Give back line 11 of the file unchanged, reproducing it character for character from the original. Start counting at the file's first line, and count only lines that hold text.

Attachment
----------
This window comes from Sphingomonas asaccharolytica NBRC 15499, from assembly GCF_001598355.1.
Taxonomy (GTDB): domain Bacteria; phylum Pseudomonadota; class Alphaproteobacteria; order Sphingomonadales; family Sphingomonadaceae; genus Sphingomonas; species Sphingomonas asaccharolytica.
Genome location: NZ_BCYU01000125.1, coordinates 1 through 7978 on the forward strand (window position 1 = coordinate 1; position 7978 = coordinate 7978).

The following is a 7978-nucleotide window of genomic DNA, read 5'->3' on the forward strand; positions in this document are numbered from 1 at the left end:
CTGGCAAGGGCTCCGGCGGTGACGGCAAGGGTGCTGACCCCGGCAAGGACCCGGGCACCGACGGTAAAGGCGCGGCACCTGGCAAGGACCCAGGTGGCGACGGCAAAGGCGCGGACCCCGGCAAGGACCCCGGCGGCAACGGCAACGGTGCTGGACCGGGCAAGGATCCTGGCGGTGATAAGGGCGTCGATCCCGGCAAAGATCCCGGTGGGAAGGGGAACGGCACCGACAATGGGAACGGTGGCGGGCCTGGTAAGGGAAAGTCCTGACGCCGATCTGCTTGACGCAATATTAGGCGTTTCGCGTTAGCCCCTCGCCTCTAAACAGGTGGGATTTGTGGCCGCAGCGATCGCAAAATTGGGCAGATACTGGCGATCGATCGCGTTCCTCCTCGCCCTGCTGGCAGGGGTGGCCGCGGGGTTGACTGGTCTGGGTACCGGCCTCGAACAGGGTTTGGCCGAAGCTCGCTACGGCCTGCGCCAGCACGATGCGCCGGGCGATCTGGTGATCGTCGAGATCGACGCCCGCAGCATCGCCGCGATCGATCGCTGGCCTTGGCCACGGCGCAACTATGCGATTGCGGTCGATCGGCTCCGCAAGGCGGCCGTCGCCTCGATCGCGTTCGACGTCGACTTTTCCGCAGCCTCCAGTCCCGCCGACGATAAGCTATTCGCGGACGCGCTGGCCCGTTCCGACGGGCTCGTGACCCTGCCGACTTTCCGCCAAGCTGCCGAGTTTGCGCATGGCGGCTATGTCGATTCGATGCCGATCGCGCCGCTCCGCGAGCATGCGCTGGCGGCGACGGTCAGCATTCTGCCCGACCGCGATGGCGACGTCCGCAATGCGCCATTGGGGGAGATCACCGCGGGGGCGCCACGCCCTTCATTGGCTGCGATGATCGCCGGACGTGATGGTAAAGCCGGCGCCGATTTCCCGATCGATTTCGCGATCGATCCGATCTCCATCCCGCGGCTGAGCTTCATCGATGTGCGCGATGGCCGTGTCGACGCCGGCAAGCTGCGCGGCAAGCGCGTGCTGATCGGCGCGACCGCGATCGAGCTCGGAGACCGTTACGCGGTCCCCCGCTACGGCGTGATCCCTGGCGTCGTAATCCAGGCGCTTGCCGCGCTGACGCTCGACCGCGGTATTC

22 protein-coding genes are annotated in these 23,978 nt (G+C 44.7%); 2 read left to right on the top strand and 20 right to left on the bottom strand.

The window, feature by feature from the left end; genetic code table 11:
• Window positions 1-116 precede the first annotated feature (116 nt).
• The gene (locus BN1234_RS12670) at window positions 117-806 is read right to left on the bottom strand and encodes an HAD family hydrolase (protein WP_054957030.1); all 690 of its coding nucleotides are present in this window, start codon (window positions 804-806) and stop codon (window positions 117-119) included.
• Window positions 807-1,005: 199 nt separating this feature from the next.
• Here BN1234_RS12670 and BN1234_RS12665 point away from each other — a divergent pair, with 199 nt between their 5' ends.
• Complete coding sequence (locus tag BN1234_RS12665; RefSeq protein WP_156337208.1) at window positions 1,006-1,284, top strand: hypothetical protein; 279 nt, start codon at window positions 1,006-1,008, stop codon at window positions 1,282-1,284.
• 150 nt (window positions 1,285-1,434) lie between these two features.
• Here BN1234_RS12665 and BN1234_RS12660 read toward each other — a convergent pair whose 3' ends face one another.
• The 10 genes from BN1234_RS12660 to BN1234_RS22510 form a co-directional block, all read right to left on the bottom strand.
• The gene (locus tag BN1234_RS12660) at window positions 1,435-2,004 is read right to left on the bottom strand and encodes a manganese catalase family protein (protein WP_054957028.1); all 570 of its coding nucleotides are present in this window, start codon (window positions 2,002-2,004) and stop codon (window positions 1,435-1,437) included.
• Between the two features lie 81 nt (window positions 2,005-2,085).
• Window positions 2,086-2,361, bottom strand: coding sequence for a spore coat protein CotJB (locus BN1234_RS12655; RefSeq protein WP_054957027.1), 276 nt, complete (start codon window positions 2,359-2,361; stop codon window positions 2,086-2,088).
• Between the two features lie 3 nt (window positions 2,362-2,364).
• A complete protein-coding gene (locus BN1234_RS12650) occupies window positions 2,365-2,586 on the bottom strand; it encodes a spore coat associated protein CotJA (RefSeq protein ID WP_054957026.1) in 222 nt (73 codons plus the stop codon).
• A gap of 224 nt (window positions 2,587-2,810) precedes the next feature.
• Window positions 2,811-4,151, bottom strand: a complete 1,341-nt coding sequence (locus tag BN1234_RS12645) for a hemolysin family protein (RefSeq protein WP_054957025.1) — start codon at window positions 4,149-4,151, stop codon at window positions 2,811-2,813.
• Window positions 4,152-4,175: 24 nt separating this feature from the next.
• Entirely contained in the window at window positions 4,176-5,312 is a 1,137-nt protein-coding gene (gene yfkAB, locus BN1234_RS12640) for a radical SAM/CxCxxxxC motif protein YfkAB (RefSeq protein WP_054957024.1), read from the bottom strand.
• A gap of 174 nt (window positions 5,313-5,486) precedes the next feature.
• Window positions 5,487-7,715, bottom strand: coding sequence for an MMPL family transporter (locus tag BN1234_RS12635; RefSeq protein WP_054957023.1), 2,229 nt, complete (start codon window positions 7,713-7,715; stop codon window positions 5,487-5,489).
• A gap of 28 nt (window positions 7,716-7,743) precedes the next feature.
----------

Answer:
• Here BN1234_RS12670 and BN1234_RS12665 point away from each other — a divergent pair, with 199 nt between their 5' ends.